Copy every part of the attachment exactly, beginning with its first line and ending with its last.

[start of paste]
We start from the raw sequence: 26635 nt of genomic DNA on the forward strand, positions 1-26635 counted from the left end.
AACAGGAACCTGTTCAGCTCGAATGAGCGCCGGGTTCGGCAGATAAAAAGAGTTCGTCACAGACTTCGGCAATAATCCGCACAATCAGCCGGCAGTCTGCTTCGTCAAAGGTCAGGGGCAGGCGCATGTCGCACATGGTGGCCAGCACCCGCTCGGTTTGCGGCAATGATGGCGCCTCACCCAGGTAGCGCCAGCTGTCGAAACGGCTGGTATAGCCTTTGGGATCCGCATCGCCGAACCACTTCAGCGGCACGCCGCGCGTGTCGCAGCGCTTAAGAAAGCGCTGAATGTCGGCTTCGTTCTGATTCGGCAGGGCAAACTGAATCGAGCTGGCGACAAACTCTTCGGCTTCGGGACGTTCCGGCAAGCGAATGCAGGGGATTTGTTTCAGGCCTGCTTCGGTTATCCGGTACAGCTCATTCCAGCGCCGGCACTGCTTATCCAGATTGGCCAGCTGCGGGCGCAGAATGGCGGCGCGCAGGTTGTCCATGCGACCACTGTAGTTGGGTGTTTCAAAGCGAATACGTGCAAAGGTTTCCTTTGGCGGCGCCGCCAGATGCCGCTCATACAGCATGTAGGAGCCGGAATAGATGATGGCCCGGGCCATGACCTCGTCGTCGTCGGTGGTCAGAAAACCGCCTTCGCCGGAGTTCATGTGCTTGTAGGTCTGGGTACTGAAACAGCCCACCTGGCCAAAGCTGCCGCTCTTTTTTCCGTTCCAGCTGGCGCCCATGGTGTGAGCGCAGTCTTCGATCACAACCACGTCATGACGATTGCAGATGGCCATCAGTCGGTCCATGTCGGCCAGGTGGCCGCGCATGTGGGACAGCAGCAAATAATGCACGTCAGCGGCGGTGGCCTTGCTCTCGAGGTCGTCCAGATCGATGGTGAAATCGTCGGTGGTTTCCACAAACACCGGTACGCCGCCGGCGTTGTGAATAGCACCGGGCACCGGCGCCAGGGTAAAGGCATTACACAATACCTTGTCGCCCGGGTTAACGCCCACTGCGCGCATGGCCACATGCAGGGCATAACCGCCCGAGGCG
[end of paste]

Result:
We start from the raw sequence: 26635 nt of genomic DNA on the forward strand, positions 1-26635 counted from the left end.
AACAGGAACCTGTTCAGCTCGAATGAGCGCCGGGTTCGGCAGATAAAAAGAGTTCGTCACAGACTTCGGCAATAATCCGCACAATCAGCCGGCAGTCTGCTTCGTCAAAGGTCAGGGGCAGGCGCATGTCGCACATGGTGGCCAGCACCCGCTCGGTTTGCGGCAATGATGGCGCCTCACCCAGGTAGCGCCAGCTGTCGAAACGGCTGGTATAGCCTTTGGGATCCGCATCGCCGAACCACTTCAGCGGCACGCCGCGCGTGTCGCAGCGCTTAAGAAAGCGCTGAATGTCGGCTTCGTTCTGATTCGGCAGGGCAAACTGAATCGAGCTGGCGACAAACTCTTCGGCTTCGGGACGTTCCGGCAAGCGAATGCAGGGGATTTGTTTCAGGCCTGCTTCGGTTATCCGGTACAGCTCATTCCAGCGCCGGCACTGCTTATCCAGATTGGCCAGCTGCGGGCGCAGAATGGCGGCGCGCAGGTTGTCCATGCGACCACTGTAGTTGGGTGTTTCAAAGCGAATACGTGCAAAGGTTTCCTTTGGCGGCGCCGCCAGATGCCGCTCATACAGCATGTAGGAGCCGGAATAGATGATGGCCCGGGCCATGACCTCGTCGTCGTCGGTGGTCAGAAAACCGCCTTCGCCGGAGTTCATGTGCTTGTAGGTCTGGGTACTGAAACAGCCCACCTGGCCAAAGCTGCCGCTCTTTTTTCCGTTCCAGCTGGCGCCCATGGTGTGAGCGCAGTCTTCGATCACAACCACGTCATGACGATTGCAGATGGCCATCAGTCGGTCCATGTCGGCCAGGTGGCCGCGCATGTGGGACAGCAGCAAATAATGCACGTCAGCGGCGGTGGCCTTGCTCTCGAGGTCGTCCAGATCGATGGTGAAATCGTCGGTGGTTTCCACAAACACCGGTACGCCGCCGGCGTTGTGAATAGCACCGGGCACCGGCGCCAGGGTAAAGGCATTACACAATACCTTGTCGCCCGGGTTAACGCCCACTGCGCGCATGGCCACATGCAGGGCATAACCGCCCGAGGCG